Lower Elkhorn NRD Discusses Resolution to Reaffirm Commitment to Locally Led Conservation

Lower Elkhorn NRD Discusses Resolution to Reaffirm Commitment to Locally Led Conservation


NORFOLK, Nebraska – One of the responsibilities of the NRDs is the development, management, utilization, and conservation of groundwater. The Lower Elkhorn Natural Resources District (LENRD) monitors the quality and quantity of our groundwater annually. This monitoring program has provided evidence that nitrate concentrations are continuing to increase in some areas.  Most recently, the data indicates elevated concentrations of nitrate in portions of Cuming, Colfax, and Dodge Counties, reaching levels that could pose health threats to humans and the environment. It’s during these times when the LENRD board members are put in tough situations, dealing with resources that are shared among all citizens.

At their monthly committee meeting, the LENRD board of directors discussed a proposed resolution that would reaffirm their commitment to water quality management.

Mike Sousek, LENRD General Manager, said, “This resolution reaffirms the board’s commitment to the management of our natural resources and the importance of local control.  We are accountable for carrying out the responsibilities given to us by the Legislature.”

State Senator Tim Gragert of Creighton, representing District 40, addressed the board about the resolution and his personal commitment to the protection of our natural resources.  Senator Gragert said, “Water is the most important resource we have on this planet, it’s even more important than oil. This resolution is an acknowledgement to the citizens of this district that you’re committed to protecting our natural resources.  We are fortunate to have this unique NRD system in Nebraska and I support local control 100%.”

He continued, “By increasing healthy soils, we can increase the quality of our water. Soil health is a win, win, win - a win for producers, a win for consumers, and a win for the environment.” He added, “We have a nitrate problem. We are past the point of being proactive, we are now in the reactive mode.”

Senator Gragert presented his own resolution at the meeting. He said, “I support your resolution and I hope it gets passed. I want to work with you guys, but I will take this resolution to the Legislature myself, if I have to.”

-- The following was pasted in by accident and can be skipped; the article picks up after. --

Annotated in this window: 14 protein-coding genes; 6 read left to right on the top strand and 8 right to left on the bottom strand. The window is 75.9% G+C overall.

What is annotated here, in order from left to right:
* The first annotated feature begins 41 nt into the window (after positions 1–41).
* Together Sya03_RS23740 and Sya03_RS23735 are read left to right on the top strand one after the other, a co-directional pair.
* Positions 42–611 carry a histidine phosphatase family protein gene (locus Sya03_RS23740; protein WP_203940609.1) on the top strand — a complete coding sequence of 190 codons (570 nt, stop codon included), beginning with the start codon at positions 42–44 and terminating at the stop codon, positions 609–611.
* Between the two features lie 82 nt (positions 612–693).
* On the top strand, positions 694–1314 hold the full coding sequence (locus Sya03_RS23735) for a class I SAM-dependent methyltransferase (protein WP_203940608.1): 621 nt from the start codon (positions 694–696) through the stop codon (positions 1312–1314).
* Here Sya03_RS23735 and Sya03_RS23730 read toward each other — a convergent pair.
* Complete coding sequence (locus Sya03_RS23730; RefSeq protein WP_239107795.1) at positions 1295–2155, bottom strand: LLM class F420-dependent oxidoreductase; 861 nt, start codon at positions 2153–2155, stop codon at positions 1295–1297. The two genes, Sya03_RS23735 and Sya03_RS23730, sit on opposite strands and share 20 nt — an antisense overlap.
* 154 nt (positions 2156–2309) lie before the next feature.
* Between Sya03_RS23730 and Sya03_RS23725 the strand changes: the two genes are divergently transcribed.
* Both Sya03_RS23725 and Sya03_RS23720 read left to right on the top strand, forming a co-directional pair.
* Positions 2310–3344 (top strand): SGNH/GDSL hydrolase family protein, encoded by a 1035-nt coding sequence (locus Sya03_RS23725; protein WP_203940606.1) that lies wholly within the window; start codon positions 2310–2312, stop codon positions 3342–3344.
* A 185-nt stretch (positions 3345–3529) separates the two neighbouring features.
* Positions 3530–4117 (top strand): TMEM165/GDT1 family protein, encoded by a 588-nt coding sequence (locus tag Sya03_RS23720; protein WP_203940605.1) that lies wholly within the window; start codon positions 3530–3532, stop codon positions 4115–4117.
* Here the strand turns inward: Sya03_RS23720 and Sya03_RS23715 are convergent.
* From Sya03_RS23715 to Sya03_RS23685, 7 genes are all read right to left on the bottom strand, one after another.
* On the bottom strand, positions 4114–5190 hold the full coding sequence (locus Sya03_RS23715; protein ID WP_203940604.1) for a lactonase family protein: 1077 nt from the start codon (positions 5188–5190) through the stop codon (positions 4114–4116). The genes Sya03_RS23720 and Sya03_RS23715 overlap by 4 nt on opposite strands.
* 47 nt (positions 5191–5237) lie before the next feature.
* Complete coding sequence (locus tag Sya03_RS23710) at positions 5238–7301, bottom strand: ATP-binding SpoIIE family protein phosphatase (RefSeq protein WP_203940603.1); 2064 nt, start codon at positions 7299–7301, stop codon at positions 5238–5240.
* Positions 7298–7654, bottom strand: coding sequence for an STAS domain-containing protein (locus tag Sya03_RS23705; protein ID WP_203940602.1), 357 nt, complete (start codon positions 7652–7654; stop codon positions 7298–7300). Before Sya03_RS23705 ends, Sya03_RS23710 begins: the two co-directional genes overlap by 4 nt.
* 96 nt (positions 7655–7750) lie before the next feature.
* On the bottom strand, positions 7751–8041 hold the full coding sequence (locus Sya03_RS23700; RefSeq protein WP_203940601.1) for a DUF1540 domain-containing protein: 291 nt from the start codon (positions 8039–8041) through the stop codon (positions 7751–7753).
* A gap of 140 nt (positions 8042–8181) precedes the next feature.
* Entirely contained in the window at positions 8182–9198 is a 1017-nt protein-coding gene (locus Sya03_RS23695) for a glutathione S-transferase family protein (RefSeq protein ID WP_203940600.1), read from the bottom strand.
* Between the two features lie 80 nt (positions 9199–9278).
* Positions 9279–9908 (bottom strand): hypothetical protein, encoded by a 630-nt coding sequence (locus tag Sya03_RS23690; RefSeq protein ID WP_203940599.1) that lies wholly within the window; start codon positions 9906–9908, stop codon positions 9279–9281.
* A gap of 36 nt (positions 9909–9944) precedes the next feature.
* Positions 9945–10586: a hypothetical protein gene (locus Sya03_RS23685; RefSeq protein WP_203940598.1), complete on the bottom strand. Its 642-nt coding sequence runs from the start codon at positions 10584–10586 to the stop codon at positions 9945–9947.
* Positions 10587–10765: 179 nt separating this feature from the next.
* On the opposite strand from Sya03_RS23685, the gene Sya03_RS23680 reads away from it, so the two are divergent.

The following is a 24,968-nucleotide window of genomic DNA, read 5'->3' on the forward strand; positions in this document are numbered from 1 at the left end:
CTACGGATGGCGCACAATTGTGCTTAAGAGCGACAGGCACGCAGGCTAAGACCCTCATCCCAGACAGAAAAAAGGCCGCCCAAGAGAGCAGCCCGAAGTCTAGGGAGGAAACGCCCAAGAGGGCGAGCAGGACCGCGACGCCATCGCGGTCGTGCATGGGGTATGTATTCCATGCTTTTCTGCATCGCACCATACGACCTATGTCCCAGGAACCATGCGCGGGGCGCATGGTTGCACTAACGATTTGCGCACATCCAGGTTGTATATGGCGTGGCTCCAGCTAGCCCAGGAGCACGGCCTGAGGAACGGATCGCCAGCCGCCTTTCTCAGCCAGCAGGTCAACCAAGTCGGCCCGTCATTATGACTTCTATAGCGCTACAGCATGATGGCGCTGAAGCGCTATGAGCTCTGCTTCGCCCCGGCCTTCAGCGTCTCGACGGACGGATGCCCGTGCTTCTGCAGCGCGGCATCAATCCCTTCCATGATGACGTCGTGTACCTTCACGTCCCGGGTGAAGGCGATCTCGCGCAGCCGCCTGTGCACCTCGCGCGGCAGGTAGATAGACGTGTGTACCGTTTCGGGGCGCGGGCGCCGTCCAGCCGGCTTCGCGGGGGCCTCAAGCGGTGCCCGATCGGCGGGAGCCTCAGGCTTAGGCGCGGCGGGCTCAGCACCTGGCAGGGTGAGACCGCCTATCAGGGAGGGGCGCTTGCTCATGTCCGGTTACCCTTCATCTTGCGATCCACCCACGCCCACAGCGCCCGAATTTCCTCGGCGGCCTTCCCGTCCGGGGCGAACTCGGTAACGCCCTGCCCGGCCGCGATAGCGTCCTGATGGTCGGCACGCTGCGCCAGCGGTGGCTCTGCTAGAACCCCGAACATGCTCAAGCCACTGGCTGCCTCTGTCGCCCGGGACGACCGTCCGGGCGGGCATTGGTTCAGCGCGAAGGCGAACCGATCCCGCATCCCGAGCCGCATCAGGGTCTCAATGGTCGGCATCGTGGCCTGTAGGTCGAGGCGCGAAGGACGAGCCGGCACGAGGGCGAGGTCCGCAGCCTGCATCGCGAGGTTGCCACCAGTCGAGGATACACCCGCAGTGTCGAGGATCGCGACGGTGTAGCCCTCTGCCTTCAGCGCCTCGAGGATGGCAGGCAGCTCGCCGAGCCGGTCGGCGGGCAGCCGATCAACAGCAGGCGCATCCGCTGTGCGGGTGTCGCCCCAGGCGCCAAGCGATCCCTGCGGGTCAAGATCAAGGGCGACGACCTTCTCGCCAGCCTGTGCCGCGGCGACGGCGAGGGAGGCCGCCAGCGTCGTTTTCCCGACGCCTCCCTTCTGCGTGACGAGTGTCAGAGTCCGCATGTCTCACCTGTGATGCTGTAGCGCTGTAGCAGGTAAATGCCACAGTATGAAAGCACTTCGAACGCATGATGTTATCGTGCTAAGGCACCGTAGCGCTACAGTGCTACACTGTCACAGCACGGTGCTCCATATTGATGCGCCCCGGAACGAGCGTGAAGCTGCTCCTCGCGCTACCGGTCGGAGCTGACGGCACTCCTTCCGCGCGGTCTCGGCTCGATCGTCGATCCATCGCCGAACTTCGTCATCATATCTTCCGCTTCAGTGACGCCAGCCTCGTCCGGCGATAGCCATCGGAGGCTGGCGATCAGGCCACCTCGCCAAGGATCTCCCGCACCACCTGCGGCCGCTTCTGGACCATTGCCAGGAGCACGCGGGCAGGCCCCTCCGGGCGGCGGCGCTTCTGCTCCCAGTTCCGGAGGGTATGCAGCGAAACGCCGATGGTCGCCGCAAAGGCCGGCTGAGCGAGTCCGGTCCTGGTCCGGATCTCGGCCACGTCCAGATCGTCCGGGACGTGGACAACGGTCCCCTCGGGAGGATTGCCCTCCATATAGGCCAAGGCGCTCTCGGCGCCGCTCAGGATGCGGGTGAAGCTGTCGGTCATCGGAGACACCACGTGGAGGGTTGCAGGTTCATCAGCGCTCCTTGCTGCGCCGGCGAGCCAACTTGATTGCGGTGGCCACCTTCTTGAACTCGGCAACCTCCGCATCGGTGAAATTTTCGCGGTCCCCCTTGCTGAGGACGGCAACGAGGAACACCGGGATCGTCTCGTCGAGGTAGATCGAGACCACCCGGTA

A high concentration of nitrate in drinking water is being linked to adverse health risks, such as: colorectal cancer, thyroid cancer, stomach and kidney cancer, ovarian cancer, non-Hodgkin’s lymphoma, Alzheimer’s, Diabetes, and Parkinson’s Disease.

Birth defects in Nebraska are on the rise, and within the LENRD evidence indicates that these health implications are increasing at a faster rate than the rest of the state. Health researchers are also gaining additional insight on the potential link between nitrate contamination in drinking water and Nebraska’s high rate of pediatric cancer. A study out of the University of Nebraska Medical Center has found that counties with groundwater nitrate concentrations between 2.1 and 5 mg/L have higher incidence of pediatric brain cancer, leukemia, and lymphoma.

The LENRD has evidence of multiple townships within its boundaries with average concentrations of nitrate over 10 ppm.

Sousek said, “As the growing body of science on the potential risks expand, the discovery of areas with elevated concentrations of nitrate becomes even more concerning. The long-term implications demand our attention.”

He continued, “This resolution simply states that we’re here to protect our natural resources and we’re up for the challenges ahead. We care about local control, we care about water quality, we care about human health.”

To learn more about the 12 responsibilities of Nebraska’s NRDs and how your local district can work with you and your community to protect your natural resources, visit and sign up for our monthly emails. The next board of directors meeting will be Thursday, Aug. 26, at the LENRD office in Norfolk at 7:30 p.m. and on Facebook Live.